There’s been a lot of chatter around food recalls this past week. Of particular interest is the March 4 recall of Hydrolyzed Vegetable Protein (HVP), a by-product of breaking down protein (typically from soy, corn, or wheat) into its amino acids to use as a flavor enhancer in packaged foods. HVP is found in thousands of processed food products, including instant soups, hot dogs, veggie burgers, sauces, and gravies. A manufacturer of HVP, Basic Food Flavors out of Las Vegas, Nevada, detected salmonella in a batch of the product and reported to the FDA for investigation while continuing to ship its product. About one month later, the FDA announced the recall.
One month later.
While still no illnesses have been linked to this recall which includes over 100 products, it’s yet another symptom of a food safety system that needs serious rehabilitation. With the President committed to improving food safety in the U.S., the American public is waiting with baited breath. The current bill in Congress introduced in June 2009 would give the FDA more power over recalls and establish performance standards to prevent contaminants. There is another much more controversial bill introduced three months prior also making its way through Congress that would give the FDA a heavy-hand in inspecting facilities, ordering recalls and strict regulations. Criticized as a one-size fits all approach for food processors, it remains menacing for small farms where record keeping, testing and other measures may be difficult to comply with. Should small producers selling from their farm houses or traveling to weekly farmers markets be held to the same standards as industrial farms delivering to supermakets and wholesale chains nationwide?
I must say I’m feeling pretty smug these days knowing that My New Years Resolution to eat more whole, fresh foods and seasonal produce is paying off in more ways than I anticipated — safer food was not on my original list of reasons why I went local. As I think about the Responsible Eating post this week, food safety enters into the equation. Is local food safer? Arguably, yes. It generally travels through less hands (and machines) in preparation, packaging and shipment; and less miles traveled to point of sale. Overall, there are less opportunities for ‘local food’ to become contaminated.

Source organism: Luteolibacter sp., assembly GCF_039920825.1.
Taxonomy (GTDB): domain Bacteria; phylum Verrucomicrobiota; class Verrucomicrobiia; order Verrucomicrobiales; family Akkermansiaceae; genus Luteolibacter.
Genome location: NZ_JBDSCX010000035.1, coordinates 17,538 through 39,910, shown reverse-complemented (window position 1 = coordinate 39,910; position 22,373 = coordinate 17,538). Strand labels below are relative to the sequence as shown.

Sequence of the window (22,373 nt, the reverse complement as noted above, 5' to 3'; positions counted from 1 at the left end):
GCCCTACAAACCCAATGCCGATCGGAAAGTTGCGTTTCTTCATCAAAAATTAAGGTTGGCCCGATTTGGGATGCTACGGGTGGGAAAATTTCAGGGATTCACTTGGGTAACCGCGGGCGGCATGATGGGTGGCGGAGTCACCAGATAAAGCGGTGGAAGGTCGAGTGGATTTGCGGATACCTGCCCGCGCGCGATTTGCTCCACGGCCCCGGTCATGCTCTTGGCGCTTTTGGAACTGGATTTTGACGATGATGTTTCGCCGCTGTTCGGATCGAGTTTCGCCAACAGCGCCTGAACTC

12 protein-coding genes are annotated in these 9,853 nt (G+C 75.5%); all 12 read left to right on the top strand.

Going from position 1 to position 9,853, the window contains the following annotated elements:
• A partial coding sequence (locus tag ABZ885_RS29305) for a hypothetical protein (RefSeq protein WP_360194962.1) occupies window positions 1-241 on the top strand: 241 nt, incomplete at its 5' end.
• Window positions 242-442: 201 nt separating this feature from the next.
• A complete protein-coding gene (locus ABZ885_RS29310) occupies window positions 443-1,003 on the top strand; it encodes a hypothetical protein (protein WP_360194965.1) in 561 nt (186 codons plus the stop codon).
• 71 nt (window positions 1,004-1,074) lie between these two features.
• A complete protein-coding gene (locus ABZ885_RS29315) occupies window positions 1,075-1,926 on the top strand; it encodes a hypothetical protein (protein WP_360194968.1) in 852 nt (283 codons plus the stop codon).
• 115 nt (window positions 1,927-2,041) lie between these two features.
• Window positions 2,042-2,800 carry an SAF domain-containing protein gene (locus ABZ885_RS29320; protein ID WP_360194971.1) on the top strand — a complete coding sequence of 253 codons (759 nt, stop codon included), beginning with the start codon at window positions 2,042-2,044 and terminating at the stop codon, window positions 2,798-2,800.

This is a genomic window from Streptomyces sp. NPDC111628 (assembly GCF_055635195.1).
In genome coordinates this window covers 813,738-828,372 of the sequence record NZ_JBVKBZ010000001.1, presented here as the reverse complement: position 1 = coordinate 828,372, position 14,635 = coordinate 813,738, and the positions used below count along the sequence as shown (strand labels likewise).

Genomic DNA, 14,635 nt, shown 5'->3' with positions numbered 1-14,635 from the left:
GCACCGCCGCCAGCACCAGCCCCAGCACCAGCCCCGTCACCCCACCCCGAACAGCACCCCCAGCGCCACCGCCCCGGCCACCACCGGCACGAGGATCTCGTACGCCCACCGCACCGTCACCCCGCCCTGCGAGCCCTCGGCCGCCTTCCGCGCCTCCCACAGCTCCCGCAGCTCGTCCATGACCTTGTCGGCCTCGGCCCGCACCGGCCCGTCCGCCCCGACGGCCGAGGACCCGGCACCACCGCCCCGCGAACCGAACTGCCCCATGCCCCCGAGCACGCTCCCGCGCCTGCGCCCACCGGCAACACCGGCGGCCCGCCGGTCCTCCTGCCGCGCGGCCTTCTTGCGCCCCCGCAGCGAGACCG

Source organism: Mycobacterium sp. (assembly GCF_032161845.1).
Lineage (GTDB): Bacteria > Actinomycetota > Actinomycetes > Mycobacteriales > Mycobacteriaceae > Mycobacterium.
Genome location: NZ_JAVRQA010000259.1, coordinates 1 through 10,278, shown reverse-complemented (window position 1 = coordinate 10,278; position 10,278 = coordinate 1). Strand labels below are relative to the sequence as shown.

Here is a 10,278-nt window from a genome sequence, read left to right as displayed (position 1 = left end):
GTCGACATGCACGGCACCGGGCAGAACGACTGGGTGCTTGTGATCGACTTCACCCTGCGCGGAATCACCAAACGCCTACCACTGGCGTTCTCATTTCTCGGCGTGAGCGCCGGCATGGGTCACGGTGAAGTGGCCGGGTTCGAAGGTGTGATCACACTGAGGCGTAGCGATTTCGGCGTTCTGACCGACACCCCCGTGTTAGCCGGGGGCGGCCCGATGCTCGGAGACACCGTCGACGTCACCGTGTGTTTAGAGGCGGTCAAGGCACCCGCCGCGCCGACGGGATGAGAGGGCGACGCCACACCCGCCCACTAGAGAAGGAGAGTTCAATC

Relying less on packaged foods has been an outcome of my efforts, along with purchasing fresh produce straight from the proud farmer who grew it. With pride, comes a great sense of responsibility, not only for the farmer, but for the consumer as well. Ask questions as well as read labels. Develop a rapport with growers to establish a business relationship that, in turn, nutures a safer food system. Here’s how I’m working with my network of food producers:
- Pesto Pasta with kohlrabi leaves and arugula pesto (Greensgrow CSA, Superior Pasta, and Highland Orchard Farms)
- Sweet potato and rutabaga fries with olive oil, salt and pepper (Greensgrow CSA and Landisdale Farms)
- Chuck Roast in crockpot with onions, garlic and shallots (Natural Meadows Farm, Landisdale Farms, Paul L Keagy & Son)
- Bibb lettuce salad with Sprinter Slaw and hard-boiled egg (Highland Orchard Farms, Landisdale Farms, Hometown Provisions)
- Toscano kale salad with shredded winter radish, yellow onion, kohlrabi and a hard-boiled egg (Weavers Way, Lancaster Farm Fresh, Paul L Keagy & Son, Landisdale Farms, Hometown Provisions)
For more information on food additives, check out this link for food additive descriptions and recommendations on including each in your diet based on current research. For more information on food safety bill, this link from Cornucopia breaks it down in a chart.